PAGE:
Sunday, October 3, 2010
Temple University Press. 2009. 203p. illus. index. bibliog. ISBN 9781592139880. $29.50. ISBN 9781592139903 (e-book). $29.50.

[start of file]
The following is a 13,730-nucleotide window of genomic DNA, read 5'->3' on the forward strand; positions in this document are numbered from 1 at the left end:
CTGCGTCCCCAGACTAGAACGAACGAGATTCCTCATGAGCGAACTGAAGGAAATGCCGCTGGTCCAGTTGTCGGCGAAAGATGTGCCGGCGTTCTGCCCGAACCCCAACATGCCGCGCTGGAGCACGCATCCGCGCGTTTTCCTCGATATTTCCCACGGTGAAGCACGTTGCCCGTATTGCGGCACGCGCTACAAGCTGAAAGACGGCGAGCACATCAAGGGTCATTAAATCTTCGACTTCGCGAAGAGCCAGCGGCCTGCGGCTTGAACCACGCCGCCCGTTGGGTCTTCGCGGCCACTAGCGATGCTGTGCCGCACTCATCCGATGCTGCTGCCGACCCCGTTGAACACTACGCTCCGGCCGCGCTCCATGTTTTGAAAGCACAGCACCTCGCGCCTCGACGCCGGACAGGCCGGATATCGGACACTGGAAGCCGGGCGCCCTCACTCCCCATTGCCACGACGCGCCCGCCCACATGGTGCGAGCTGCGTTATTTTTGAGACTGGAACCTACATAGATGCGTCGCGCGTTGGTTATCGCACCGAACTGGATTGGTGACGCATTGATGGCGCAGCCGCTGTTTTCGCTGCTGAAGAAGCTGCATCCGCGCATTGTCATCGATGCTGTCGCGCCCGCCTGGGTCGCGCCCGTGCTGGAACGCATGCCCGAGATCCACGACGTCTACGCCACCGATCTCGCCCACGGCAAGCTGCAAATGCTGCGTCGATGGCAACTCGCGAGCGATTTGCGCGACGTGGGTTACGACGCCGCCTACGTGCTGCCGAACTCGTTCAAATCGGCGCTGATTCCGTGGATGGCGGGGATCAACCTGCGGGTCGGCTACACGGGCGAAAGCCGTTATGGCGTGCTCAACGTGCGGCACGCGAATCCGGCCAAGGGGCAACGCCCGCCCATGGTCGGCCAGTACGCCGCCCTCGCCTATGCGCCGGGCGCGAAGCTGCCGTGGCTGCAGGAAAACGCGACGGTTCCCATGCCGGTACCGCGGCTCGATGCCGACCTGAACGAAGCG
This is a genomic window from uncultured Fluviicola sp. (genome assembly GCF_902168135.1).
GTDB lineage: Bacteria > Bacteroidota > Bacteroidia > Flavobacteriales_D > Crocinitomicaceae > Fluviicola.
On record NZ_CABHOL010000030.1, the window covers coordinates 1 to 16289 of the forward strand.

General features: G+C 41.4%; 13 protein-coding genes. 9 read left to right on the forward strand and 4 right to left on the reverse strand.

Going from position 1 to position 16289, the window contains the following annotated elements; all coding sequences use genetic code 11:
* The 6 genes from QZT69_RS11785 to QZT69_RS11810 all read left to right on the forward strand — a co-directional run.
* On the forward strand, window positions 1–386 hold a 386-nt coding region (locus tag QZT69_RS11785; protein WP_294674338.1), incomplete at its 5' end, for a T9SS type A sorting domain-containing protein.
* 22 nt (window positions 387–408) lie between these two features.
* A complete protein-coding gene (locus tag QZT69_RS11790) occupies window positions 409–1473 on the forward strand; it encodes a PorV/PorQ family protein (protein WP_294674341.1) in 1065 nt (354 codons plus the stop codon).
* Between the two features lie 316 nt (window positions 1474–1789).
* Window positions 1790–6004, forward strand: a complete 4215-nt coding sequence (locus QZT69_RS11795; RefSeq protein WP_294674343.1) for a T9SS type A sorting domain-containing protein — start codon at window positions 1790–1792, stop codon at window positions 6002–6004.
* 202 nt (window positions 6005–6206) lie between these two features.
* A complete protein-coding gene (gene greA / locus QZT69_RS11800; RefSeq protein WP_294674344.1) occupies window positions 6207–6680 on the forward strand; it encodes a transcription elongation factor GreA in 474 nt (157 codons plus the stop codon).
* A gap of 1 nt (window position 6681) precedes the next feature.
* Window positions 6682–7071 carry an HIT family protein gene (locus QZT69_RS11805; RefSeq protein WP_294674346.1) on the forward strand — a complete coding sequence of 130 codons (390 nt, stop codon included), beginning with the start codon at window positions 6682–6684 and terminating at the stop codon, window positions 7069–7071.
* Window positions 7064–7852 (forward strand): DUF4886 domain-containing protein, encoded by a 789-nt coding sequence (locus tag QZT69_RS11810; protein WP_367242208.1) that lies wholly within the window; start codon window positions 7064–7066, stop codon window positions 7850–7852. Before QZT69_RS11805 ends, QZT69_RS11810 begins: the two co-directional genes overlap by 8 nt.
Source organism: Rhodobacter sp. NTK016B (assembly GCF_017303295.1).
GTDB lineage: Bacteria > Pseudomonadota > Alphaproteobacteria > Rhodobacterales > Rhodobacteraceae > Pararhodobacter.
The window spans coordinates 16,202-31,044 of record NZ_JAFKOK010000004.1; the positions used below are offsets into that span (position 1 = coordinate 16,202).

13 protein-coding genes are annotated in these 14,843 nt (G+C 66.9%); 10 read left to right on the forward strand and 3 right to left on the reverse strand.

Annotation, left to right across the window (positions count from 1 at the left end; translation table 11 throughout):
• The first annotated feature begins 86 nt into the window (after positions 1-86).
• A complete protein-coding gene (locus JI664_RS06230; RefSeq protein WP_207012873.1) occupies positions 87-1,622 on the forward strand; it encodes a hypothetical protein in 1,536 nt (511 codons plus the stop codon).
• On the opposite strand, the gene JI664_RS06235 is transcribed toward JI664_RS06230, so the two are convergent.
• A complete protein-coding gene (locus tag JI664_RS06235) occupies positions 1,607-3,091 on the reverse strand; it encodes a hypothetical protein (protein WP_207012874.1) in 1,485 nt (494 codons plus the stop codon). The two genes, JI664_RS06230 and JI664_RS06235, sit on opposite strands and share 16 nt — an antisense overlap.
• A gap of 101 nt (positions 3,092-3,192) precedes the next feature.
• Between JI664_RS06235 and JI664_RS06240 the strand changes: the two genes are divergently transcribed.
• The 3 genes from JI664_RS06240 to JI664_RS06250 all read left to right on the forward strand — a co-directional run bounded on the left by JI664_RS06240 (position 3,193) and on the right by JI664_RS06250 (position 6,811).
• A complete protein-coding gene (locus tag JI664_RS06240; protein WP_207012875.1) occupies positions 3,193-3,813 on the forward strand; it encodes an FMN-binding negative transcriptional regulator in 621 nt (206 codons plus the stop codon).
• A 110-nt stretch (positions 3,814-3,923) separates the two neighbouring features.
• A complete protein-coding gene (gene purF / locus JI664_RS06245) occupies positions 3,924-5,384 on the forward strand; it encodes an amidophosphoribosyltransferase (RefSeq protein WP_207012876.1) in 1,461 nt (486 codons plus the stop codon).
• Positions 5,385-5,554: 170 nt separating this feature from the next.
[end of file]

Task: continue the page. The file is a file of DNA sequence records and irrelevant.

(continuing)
For two centuries, Rittenhouse Square in Philadelphia, Pennsylvania has captured the hearts and minds of Philadelphians, visitors to the City of Brotherly Love, social climbers, urban planners, novelists, and others. One of the five squares that William Penn (1644-1718) established when he founded Philadelphia in 1681, the southwest-situated Rittenhouse Square developed from a marshy plot surrounded by brickyards and workers’ homes into an urban oasis that evidences its unique and varied history. In this generously- illustrated (more than 50 black-and-white reproductions) and painstakingly- researched publication, with endnotes and a bibliography, Heinzen (formerly a counselor in the Philadelphia School District), a longtime resident of Rittenhouse Square, who enthusiastically is committed to preserving it, provides the first, full-length social history of one of America’s greatest, public, urban spaces. In nine chapters, covering the Square from its beginnings until the present, the author showcases the residents, groups, organizations, and businesses that made the Square a vital place over its continuing lifetime. She sets forth the social, cultural, and political developments that influenced the landmark’s development from a neighborhood on the margins of the city of Philadelphia into a thriving residential, business, and cultural district. Replete with many reproductions, historic photographs, and drawings, this thoughtfully-conceived, coffee table-like publication also is artfully- designed, being sized as a perfect square (8 X 8 in.). It will interest general readers, students, scholars, and others. Highly recommended for many large public and academic library book collections, particularly for those located in Philadelphia and its surrounding regions. Review copy. Availability: Amazon.com, Barnes & Noble.com